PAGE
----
• “New Job Creation and TEA Rules in the EB-5 Reform and Integrity Act of 2022 Revised and Explained” by Scott Barnhart and Adam Greene
  • “Understanding Audits & Fund Administration Under the Reform & Integrity Act” by Coleen Danaher, Bidhya Dhungel, and Mike Xenick (also a blog post)
  • “Regional Center Transactions Post-RIA: Considerations for Purchase, Sale, and/or Rentals” by Rohit Kapuria and Ronald Fieldstone
  • “EB-5 Concurrent Filing” by Simone Williams and Charles Kaufman
  • ”Who are ‘Promoters’ and What Requirements Apply to Them Under the EB-5 Reform and Integrity Act” by Catherine DeBono Holmes (also a blog post)
  • “Reserved Visa Rules, Possible Future Visa Allocation, and Recommendations” by Barnett, Oppenheim, and Lee (also a blog post)

I’m thankful for the hard work by industry. I’ve noted no significant new content on the USCIS website EB-5 pages. The EB-5 Policy Manual EB-5 Chapters 3, 4, 5, and 6 have not been updated yet based on the new law.

Processing and Timing Questions

I continue to update my Processing Data page with intel as I receive it on I-526 and I-829 processing. Pay attention to volume trends, and to the distribution of filing dates being adjudicated.  Since May 2022, the Investor Program Office has stabilized into a new stride of 100-140 decisions per month each for I-526 and I-829, with decisions spanning a wide range of filing dates. At that volume, it will take IPO about eight years to process the already-pending inventory of over 12,000 I-526 and over 11,000 I-829. My best guess for your personal adjudication wait is “probably less than eight additional years,” with the “how much less” depending on your filing date, whether you happen to benefit or suffer from USCIS’s major deviations from FIFO processing, how soon the new adjudicators hired this year/next year can get up to speed, and whether/when IPO gets approval to significantly increase its authorized staffing level.  No one thinks that eight years is an acceptable processing target. But regardless of goals, actual performance is constrained by staffing (which doesn’t change quickly) and by decisions about processing order (which can only improve appearances by manipulating the median, and provide faster times for some at the cost of slower times for others). IPO’s demonstrated incapacity to handle the EB-5 inventory is my top EB-5 concern.

The process for I-526 approvals getting transferred to NVC continues to be problematic. See question 16 (p. 7) of this June 2022 AILA/DOS Q&A for a process to follow if NVC has not received your approval notice and sent you a welcome letter after 60 days.

Visa operations generally are improving, though not back to normal. See the DOS October 21 Update on Worldwide Visa Operations.

FY2023 Visa Availability

Department of State has published Annual Numerical Limits for Fiscal Year 2023. Despite what the EB-5 Reform and Integrity Act said, the published FY2023 annual limit for EB-5 visas is exactly and only 7.1% of the EB limit. The report mentions no carryover of the 6,396 reserve EB-5 visas that went unused in FY2022.  I had wondered what DOS would do with a new EB-5 carryover law that contradicted another part of the INA. It appears that the conflict has not been resolved in EB-5’s favor. It’s a pity, because EB-5 will lose over 10,000 visas by FY2024 if the newly-reserved EB-5 visas both can’t be issued (because strictly restricted to post-RIA applicants who can’t reach the visa stage yet) and also can’t be carried over to the next year (as RIA had contemplated). I’ve encouraged advocates to look into this.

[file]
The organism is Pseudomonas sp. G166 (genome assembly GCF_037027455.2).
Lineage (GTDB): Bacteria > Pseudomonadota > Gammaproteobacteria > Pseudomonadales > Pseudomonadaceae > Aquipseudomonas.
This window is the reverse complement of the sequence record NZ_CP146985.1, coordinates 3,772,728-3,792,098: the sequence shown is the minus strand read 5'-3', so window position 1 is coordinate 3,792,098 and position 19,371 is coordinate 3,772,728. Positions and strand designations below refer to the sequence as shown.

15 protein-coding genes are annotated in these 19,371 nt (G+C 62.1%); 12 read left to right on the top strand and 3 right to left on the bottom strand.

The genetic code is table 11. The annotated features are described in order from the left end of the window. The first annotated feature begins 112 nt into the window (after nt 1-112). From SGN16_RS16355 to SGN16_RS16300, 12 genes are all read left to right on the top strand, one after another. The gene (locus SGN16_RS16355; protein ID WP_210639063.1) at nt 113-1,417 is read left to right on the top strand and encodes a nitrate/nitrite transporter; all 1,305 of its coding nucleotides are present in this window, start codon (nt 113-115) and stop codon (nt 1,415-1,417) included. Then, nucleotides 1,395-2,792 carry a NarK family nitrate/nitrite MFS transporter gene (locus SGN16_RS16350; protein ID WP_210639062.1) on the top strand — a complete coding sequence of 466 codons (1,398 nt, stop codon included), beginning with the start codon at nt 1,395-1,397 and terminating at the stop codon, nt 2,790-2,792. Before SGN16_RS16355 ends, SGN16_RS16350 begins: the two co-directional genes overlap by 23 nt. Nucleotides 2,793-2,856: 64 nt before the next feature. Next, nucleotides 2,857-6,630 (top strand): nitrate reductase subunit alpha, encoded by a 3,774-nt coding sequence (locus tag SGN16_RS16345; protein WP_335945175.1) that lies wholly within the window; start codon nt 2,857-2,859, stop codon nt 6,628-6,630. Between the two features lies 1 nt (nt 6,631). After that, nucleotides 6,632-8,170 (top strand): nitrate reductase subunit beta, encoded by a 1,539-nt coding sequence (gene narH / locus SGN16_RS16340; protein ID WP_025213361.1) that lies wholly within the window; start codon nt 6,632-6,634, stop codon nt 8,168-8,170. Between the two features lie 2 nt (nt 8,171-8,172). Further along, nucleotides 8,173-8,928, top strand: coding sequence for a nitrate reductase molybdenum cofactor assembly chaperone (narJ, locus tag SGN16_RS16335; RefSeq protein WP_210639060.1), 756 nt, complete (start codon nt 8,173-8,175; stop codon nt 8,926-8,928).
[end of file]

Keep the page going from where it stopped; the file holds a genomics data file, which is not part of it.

EAGLE Act and Country Caps

Under current law, there’s a country cap of 7% applied to each category of Employment-Based visas. The cap limits any one country to 7% of visas within that category until other countries’ demand under the 7% limit has been satisfied. (I used to assume that the 7% applied to categories as a whole, not subcategories, but Charles Oppenheim recently set me straight. In EB-5, the 7% cap applies independently within each reserve and unreserve visa class, not just to the EB-5 limit as a whole.)

Without country caps, visas within each EB category would simply get issued by priority date, oldest to youngest.

Who benefits from the country cap law, and who would benefit from changing the law to eliminate country caps and let EB visa applicants flow in FIFO order? Country caps protect visa availability for applicants from low-demand countries, while constraining applicants from high-demand countries into enormous backlogs. Big tech companies reliant on EB-2 and EB-3 don’t like country caps, which is why legislation to eliminate country caps has been proposed in Congress continuously since at least 2011. In EB-5, Chinese investors who filed I-526 before 2018 and Indian investors who filed I-526 in 2019-2021 suffer from country caps, while others largely benefit. I’ve written about country cap bills several times over the years and they never passed, but the current version (the EAGLE Act H.R.3648/S.4567) is reportedly actively in play, with a chance to get attached to FY2023 appropriations. And so I’m back with a few comments on the EB-5 effects, in case the legislation does pass.